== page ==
Monday morning’s news informs me that troubled travel industry giant Thomas Cook has finally ceased trading, a loss with widespread and painful consequences for its staff and customers. Amongst the factors said to have contributed to its demise are rapidly shifting market conditions. Travel writer and broadcaster Simon Calder comments that the organisation “wasn’t ready for the 21st Century”, undermined by the ease with which individuals can now arrange their own global travel online. It seems that Thomas Cook, having successfully navigated a 178-year journey from its beginnings as an organiser of railway outings, was too slow to reinvent itself this time.
Innovation and disruption
The disruptive potential of digital innovation is a topic that took centre stage last week at the Halifax Digital Festival morning conference ‘Tomorrow’s Business – The Digital Revolution’. Our venue was Bertie’s tea rooms in Elland, its sparkling chandeliers adding a dash of Victorian grandeur and echos of past industrial transformation to the occasion. By the mid-nineteenth century the impact of the first industrial revolution had radically altered the commercial landscape, our built environment and our way of life. The advent of the railways in the age of steam opened up the opportunity that cabinet maker Thomas Cook leveraged when he founded his company in 1841.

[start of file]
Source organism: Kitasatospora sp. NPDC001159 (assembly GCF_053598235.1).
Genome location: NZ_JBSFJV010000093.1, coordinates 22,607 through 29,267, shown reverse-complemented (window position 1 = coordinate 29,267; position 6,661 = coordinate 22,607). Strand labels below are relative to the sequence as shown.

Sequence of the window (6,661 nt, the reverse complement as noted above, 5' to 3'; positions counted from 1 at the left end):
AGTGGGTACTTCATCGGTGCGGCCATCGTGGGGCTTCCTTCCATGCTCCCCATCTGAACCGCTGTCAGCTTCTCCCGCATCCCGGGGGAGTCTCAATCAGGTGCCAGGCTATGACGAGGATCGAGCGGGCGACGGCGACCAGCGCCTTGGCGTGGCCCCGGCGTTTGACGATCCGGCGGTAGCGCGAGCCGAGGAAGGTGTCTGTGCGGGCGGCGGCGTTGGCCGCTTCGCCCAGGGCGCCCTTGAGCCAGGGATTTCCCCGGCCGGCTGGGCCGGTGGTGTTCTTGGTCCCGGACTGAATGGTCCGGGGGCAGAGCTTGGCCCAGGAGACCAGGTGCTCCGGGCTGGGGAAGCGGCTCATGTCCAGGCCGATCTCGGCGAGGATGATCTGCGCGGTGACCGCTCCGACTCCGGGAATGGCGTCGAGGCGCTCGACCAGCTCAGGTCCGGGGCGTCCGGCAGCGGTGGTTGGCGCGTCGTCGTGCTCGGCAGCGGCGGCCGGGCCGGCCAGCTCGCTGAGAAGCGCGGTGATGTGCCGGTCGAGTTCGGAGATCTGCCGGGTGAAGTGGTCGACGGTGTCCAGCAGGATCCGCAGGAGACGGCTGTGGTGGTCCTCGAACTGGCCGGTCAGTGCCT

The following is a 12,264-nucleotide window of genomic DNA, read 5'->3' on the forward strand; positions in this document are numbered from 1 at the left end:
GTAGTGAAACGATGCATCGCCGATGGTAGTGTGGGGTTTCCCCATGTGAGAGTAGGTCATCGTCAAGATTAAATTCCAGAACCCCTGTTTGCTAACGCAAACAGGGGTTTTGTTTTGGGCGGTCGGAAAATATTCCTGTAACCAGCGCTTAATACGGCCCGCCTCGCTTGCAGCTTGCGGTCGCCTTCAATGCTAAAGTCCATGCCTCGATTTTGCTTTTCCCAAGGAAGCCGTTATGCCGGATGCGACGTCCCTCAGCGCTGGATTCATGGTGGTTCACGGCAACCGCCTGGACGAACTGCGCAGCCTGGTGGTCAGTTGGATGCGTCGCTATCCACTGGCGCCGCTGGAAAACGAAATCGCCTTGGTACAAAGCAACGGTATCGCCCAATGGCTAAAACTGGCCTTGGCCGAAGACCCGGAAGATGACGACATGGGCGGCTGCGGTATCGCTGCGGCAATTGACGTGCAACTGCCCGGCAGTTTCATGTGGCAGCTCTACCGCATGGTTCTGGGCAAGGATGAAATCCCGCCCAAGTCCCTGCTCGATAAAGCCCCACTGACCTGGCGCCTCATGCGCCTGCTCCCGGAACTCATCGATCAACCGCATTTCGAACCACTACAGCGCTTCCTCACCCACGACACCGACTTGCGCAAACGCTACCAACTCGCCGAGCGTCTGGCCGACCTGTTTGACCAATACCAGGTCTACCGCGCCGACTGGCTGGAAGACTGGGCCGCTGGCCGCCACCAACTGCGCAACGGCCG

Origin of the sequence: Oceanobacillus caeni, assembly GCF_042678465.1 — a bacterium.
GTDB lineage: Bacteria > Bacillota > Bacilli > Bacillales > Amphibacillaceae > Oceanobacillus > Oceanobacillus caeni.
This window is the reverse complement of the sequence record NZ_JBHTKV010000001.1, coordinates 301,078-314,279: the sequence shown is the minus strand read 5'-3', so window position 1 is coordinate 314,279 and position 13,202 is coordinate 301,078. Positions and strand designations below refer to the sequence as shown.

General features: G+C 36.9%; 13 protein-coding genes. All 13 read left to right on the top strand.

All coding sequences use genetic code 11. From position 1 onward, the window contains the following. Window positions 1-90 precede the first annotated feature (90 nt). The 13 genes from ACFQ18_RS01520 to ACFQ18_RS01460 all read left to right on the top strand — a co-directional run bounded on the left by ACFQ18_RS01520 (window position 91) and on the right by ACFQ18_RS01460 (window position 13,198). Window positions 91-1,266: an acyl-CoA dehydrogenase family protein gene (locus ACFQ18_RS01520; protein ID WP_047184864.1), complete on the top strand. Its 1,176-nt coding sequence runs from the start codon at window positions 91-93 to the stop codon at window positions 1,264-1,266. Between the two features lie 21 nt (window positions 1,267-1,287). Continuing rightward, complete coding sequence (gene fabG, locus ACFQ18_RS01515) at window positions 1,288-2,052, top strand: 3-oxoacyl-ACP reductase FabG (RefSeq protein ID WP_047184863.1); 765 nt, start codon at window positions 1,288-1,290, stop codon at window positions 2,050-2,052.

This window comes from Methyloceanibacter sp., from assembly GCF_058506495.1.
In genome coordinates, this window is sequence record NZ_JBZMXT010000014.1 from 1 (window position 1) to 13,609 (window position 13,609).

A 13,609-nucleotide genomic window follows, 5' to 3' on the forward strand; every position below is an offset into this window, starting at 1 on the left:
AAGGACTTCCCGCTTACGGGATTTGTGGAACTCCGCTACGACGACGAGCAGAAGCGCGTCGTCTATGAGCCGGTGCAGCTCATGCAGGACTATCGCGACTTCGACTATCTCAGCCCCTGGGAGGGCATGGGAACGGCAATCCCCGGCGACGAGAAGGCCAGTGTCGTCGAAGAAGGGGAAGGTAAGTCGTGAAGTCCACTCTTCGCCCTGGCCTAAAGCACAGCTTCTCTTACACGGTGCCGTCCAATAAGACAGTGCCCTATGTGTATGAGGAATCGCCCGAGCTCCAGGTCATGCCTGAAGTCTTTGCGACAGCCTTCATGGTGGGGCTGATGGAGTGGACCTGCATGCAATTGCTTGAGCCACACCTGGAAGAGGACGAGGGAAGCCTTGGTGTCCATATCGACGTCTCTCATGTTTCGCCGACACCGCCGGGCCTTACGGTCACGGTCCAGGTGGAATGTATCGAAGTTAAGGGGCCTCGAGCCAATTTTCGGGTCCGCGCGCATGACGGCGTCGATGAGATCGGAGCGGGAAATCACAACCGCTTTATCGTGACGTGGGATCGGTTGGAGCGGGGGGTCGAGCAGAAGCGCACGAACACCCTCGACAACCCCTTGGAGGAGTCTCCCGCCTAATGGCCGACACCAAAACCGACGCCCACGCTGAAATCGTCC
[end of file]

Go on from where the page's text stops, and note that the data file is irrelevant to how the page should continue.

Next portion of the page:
Here in 2019 we’ve convened around all things digital, possibly witnessing the acceleration of what Klaus Schwab has called the ‘fourth industrial revolution’ – an era in which adoption of technologies such as Cyber-Physical Systems (CPS) and Internet of Things (IoT) will dramatically reshape our industries and the patterns of our daily lives. Some of today’s presentations stress the innovation imperative: big things are happening; don’t be caught napping and end up on the wrong side of change; catch the wave or be taken down by it. There’s a good deal of enthusiasm for technologically-enabled opportunity coupled with an underlying acknowledgement of its seismic potential and long reach.